9 Total Cost Total Cost Function D C B A Output Figure 2 Total Cost Function The shape of the production function show that at first costs rise quickly and output rises slowly. As production gets more efficient costs climb slowly but output rises quickly. When there is not enough capital for new workers, their contribution is less and again costs rise quickly. So far we have focused on finding the Total Cost of producing various amounts of output. When we get Total Revenue, we will be able to find the profit. Before we go there, though, we are going to need four other cost functions: marginal cost, the average variable cost, the average fixed cost, and the average total cost. In higher level economics courses, students are required to derive these other cost functions from the Total Cost function. When you derive one function from another you graphically manipulate the parent function (in this case Total Cost) to draw its descendants (in this case marginal cost, average variable cost, and average total cost). Derivations are not included here, but we can offer a brief explanation. 104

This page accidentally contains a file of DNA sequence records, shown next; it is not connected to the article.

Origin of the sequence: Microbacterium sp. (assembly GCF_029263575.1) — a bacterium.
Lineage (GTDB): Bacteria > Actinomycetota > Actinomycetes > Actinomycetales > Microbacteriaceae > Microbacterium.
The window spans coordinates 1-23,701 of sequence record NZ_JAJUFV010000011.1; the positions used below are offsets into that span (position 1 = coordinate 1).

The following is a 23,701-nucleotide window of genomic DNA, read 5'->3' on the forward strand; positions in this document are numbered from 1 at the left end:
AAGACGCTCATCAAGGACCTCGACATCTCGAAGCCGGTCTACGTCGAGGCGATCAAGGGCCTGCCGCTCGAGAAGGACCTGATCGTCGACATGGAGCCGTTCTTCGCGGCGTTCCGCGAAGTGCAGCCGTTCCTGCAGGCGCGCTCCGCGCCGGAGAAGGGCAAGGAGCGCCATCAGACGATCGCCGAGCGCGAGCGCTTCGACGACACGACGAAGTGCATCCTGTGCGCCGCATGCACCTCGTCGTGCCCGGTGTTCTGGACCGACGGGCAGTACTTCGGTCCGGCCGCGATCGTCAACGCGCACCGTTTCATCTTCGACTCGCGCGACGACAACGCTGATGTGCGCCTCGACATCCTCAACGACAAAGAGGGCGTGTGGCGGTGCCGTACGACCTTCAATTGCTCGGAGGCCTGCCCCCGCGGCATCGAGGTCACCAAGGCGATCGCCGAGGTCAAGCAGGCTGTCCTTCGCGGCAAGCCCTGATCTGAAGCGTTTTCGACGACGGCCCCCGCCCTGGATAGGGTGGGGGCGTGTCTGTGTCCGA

10 The graph that we need is depicted in Figure 3. On it we have the four curves mentioned: Marginal Cost (MC), Average Total Cost (ATC), Average Variable Cost (AVC), and Average Fixed Cost (AFC). Marginal Cost is the increase in cost associated with a one unit increase in production. Marginal Cost: the addition to cost associated with one additional unit of output Average Total Cost: Total Cost/Output, the cost per unit of production Average Variable Cost: Total Variable Cost/Output, the average variable cost per unit of production Average Fixed Cost: Total Fixed Cost/Output, the average fixed cost per unit of production It is depicted by the slope of the total cost curve from Figure 2. Because total cost always rises, marginal cost is always positive. Because at low levels of output Total Cost rises quickly, Marginal Cost is high at low levels of output but because Total Cost rises much more slowly at moderate levels of output, Marginal Cost is much lower there. Lastly, because a rapid rise in Total Cost resumes at high levels of output, Marginal Cost is high in this range. Thus Marginal Cost is the check-shaped curve on Figure 3. Average Total Cost is the per unit cost of production. Because this includes fixed cost, which can be very high, average total cost will be high at low levels of production. It will shrink as production gets more efficient and the fixed costs become spread over greater levels of output. As production rises to higher levels where marginal costs are increasing these two effects will begin to counteract each other and the drop in average total costs will slow. Eventually the increases in marginal cost will overwhelm the effect of spreading fixed costs over higher levels of output and average total cost will rise again. This means that in Figure 3 Average Total Cost is u-shaped and that Marginal Cost cuts 105